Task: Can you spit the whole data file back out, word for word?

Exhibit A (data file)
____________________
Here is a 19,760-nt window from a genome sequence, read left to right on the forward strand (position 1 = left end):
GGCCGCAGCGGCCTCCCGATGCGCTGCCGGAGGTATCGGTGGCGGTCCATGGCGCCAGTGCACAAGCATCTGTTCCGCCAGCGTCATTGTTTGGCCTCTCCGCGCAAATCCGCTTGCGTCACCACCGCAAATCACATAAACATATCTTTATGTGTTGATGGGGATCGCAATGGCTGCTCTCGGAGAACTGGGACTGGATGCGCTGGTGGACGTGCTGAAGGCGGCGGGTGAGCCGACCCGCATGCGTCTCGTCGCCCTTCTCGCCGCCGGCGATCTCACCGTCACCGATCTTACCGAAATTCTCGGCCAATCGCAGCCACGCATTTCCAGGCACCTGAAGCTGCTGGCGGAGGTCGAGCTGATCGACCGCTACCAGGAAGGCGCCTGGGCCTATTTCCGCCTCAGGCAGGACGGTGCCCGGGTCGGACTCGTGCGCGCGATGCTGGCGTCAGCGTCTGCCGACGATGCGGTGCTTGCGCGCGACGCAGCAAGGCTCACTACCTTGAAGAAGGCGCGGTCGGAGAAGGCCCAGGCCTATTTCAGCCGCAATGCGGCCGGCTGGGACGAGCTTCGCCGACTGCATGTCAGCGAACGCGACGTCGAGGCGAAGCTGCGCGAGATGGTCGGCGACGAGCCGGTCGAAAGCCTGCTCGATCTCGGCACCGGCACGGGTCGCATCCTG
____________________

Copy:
Here is a 19,760-nt window from a genome sequence, read left to right on the forward strand (position 1 = left end):
GGCCGCAGCGGCCTCCCGATGCGCTGCCGGAGGTATCGGTGGCGGTCCATGGCGCCAGTGCACAAGCATCTGTTCCGCCAGCGTCATTGTTTGGCCTCTCCGCGCAAATCCGCTTGCGTCACCACCGCAAATCACATAAACATATCTTTATGTGTTGATGGGGATCGCAATGGCTGCTCTCGGAGAACTGGGACTGGATGCGCTGGTGGACGTGCTGAAGGCGGCGGGTGAGCCGACCCGCATGCGTCTCGTCGCCCTTCTCGCCGCCGGCGATCTCACCGTCACCGATCTTACCGAAATTCTCGGCCAATCGCAGCCACGCATTTCCAGGCACCTGAAGCTGCTGGCGGAGGTCGAGCTGATCGACCGCTACCAGGAAGGCGCCTGGGCCTATTTCCGCCTCAGGCAGGACGGTGCCCGGGTCGGACTCGTGCGCGCGATGCTGGCGTCAGCGTCTGCCGACGATGCGGTGCTTGCGCGCGACGCAGCAAGGCTCACTACCTTGAAGAAGGCGCGGTCGGAGAAGGCCCAGGCCTATTTCAGCCGCAATGCGGCCGGCTGGGACGAGCTTCGCCGACTGCATGTCAGCGAACGCGACGTCGAGGCGAAGCTGCGCGAGATGGTCGGCGACGAGCCGGTCGAAAGCCTGCTCGATCTCGGCACCGGCACGGGTCGCATCCTG